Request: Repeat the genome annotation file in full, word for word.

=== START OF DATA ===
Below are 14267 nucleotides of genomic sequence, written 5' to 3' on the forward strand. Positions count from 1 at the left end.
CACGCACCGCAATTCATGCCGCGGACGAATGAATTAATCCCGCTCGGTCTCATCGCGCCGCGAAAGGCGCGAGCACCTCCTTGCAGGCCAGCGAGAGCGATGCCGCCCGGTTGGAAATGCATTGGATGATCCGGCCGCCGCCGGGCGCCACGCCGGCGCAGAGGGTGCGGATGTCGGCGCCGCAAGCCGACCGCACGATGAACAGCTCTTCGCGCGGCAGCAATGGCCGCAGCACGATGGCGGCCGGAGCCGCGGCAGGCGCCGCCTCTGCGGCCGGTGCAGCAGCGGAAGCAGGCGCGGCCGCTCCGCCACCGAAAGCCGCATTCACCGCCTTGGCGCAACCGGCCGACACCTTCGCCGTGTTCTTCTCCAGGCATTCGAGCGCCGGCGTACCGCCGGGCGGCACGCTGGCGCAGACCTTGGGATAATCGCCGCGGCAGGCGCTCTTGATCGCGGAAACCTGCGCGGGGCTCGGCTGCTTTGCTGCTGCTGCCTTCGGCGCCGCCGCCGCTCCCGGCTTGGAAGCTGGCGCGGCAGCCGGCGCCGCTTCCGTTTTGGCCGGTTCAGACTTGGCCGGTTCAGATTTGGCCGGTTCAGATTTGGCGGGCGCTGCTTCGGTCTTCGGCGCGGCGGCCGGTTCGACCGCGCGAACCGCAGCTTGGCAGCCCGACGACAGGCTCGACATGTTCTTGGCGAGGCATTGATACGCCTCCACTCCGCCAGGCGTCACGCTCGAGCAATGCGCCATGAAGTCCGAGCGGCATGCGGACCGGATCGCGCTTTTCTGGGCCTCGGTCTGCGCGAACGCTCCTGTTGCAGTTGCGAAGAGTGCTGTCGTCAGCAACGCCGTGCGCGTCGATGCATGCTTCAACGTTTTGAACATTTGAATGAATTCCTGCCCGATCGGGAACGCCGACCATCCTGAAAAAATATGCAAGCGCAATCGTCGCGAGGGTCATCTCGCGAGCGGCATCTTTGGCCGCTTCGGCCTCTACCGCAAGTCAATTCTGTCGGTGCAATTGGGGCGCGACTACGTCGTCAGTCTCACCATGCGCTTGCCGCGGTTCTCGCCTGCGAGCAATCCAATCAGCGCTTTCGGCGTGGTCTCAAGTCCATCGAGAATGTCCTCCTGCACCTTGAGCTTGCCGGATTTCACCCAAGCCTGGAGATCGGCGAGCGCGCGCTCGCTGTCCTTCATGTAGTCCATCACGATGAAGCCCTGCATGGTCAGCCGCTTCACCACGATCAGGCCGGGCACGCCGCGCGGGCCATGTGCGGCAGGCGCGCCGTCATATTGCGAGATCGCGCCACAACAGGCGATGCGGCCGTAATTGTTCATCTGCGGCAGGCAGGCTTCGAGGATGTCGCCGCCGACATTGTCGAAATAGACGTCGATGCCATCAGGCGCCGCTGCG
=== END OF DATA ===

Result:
Below are 14267 nucleotides of genomic sequence, written 5' to 3' on the forward strand. Positions count from 1 at the left end.
CACGCACCGCAATTCATGCCGCGGACGAATGAATTAATCCCGCTCGGTCTCATCGCGCCGCGAAAGGCGCGAGCACCTCCTTGCAGGCCAGCGAGAGCGATGCCGCCCGGTTGGAAATGCATTGGATGATCCGGCCGCCGCCGGGCGCCACGCCGGCGCAGAGGGTGCGGATGTCGGCGCCGCAAGCCGACCGCACGATGAACAGCTCTTCGCGCGGCAGCAATGGCCGCAGCACGATGGCGGCCGGAGCCGCGGCAGGCGCCGCCTCTGCGGCCGGTGCAGCAGCGGAAGCAGGCGCGGCCGCTCCGCCACCGAAAGCCGCATTCACCGCCTTGGCGCAACCGGCCGACACCTTCGCCGTGTTCTTCTCCAGGCATTCGAGCGCCGGCGTACCGCCGGGCGGCACGCTGGCGCAGACCTTGGGATAATCGCCGCGGCAGGCGCTCTTGATCGCGGAAACCTGCGCGGGGCTCGGCTGCTTTGCTGCTGCTGCCTTCGGCGCCGCCGCCGCTCCCGGCTTGGAAGCTGGCGCGGCAGCCGGCGCCGCTTCCGTTTTGGCCGGTTCAGACTTGGCCGGTTCAGATTTGGCCGGTTCAGATTTGGCGGGCGCTGCTTCGGTCTTCGGCGCGGCGGCCGGTTCGACCGCGCGAACCGCAGCTTGGCAGCCCGACGACAGGCTCGACATGTTCTTGGCGAGGCATTGATACGCCTCCACTCCGCCAGGCGTCACGCTCGAGCAATGCGCCATGAAGTCCGAGCGGCATGCGGACCGGATCGCGCTTTTCTGGGCCTCGGTCTGCGCGAACGCTCCTGTTGCAGTTGCGAAGAGTGCTGTCGTCAGCAACGCCGTGCGCGTCGATGCATGCTTCAACGTTTTGAACATTTGAATGAATTCCTGCCCGATCGGGAACGCCGACCATCCTGAAAAAATATGCAAGCGCAATCGTCGCGAGGGTCATCTCGCGAGCGGCATCTTTGGCCGCTTCGGCCTCTACCGCAAGTCAATTCTGTCGGTGCAATTGGGGCGCGACTACGTCGTCAGTCTCACCATGCGCTTGCCGCGGTTCTCGCCTGCGAGCAATCCAATCAGCGCTTTCGGCGTGGTCTCAAGTCCATCGAGAATGTCCTCCTGCACCTTGAGCTTGCCGGATTTCACCCAAGCCTGGAGATCGGCGAGCGCGCGCTCGCTGTCCTTCATGTAGTCCATCACGATGAAGCCCTGCATGGTCAGCCGCTTCACCACGATCAGGCCGGGCACGCCGCGCGGGCCATGTGCGGCAGGCGCGCCGTCATATTGCGAGATCGCGCCACAACAGGCGATGCGGCCGTAATTGTTCATCTGCGGCAGGCAGGCTTCGAGGATGTCGCCGCCGACATTGTCGAAATAGACGTCGATGCCATCAGGCGCCGCTGCG